Document Type

Article

Language

eng

Publication Date

2005

Publisher

BioMed Central

Source Publication

Journal of NeuroEngineering and Rehabilitation

Source ISSN

1743-0003

Original Item ID

doi: 10.1186/1743-0003-2-15; PubMed Central: PMCID 1182386

Abstract

Background

Intelligent management of wearable applications in rehabilitation requires an understanding of the current context, which is constantly changing over the rehabilitation process because of changes in the person's status and environment. This paper presents a dynamic recurrent neuro-fuzzy system that implements expert-and evidence-based reasoning. It is intended to provide context-awareness for wearable intelligent agents/assistants (WIAs).

Methods

The model structure includes the following types of signals: inputs, states, outputs and outcomes. Inputs are facts or events which have effects on patients' physiological and rehabilitative states; different classes of inputs (e.g., facts, context, medication, therapy) have different nonlinear mappings to a fuzzy "effect." States are dimensionless linguistic fuzzy variables that change based on causal rules, as implemented by a fuzzy inference system (FIS). The FIS, with rules based on expertise and evidence, essentially defines the nonlinear state equations that are implemented by nuclei of dynamic neurons. Outputs, a function of weighing of states and effective inputs using conventional or fuzzy mapping, can perform actions, predict performance, or assist with decision-making. Outcomes are scalars to be extremized that are a function of outputs and states.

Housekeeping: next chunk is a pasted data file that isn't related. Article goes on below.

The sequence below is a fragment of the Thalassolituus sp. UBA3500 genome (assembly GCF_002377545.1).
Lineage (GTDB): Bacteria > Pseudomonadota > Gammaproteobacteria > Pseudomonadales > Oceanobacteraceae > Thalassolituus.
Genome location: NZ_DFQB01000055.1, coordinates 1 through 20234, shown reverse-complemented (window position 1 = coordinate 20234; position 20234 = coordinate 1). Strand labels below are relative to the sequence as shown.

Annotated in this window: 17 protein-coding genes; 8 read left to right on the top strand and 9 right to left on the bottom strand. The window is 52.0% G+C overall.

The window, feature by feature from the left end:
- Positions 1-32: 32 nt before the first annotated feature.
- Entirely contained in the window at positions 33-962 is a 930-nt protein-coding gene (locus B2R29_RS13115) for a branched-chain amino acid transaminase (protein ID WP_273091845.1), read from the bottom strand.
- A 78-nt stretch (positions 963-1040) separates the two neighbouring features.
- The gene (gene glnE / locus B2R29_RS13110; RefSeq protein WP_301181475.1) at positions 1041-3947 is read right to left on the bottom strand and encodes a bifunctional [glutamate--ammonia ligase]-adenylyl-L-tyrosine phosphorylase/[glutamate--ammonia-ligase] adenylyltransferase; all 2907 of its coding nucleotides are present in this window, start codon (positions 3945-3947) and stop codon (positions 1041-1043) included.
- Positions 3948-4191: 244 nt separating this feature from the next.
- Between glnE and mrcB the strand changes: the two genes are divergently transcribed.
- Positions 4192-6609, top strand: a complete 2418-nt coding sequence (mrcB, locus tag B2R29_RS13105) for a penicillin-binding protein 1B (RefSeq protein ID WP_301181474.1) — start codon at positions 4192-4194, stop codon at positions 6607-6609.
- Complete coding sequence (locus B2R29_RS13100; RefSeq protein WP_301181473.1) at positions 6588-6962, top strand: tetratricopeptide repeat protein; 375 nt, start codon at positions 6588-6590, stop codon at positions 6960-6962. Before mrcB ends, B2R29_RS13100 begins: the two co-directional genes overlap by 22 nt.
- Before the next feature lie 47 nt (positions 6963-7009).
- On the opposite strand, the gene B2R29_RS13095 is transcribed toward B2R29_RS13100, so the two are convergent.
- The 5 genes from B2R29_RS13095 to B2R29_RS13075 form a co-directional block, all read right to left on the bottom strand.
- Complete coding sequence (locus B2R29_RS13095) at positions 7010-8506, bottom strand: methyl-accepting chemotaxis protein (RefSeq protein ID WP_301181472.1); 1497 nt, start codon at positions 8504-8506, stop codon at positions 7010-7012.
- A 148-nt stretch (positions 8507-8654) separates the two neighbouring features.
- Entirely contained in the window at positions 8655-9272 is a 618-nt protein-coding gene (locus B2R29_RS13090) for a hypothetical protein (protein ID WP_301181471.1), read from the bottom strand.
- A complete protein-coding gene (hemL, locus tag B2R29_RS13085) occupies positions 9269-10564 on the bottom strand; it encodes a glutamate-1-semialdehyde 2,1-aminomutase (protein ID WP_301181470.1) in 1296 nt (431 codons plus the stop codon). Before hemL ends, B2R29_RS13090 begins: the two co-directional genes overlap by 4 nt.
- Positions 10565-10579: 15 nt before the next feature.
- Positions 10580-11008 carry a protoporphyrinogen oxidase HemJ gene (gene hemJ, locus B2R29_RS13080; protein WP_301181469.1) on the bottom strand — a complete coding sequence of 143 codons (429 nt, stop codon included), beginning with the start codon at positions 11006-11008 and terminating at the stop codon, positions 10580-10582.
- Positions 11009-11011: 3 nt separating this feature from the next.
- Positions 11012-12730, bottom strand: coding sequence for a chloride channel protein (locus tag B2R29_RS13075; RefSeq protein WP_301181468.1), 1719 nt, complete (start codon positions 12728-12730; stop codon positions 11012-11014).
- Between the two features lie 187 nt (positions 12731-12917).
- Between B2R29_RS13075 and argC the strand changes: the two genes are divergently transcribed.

Results

The first example demonstrates setup and use for a large-scale stroke neurorehabilitation application (with 16 inputs, 12 states, 5 outputs and 3 outcomes), showing how this modelling tool can successfully capture causal dynamic change in context-relevant states (e.g., impairments, pain) as a function of input event patterns (e.g., medications). The second example demonstrates use of scientific evidence to develop rule-based dynamic models, here for predicting changes in muscle strength with short-term fatigue and long-term strength-training.

Conclusion

A neuro-fuzzy modelling framework is developed for estimating rehabilitative change that can be applied in any field of rehabilitation if sufficient evidence and/or expert knowledge are available. It is intended to provide context-awareness of changing status through state estimation, which is critical information for WIA's to be effective.

Comments

Published version. Journal of NeuroEngineering and Rehabilitation, Vol. 2, No. 15 (2005). DOI. © BioMed Central 2005.

This is an Open Access article distributed under the terms of the Creative Commons Attribution License.

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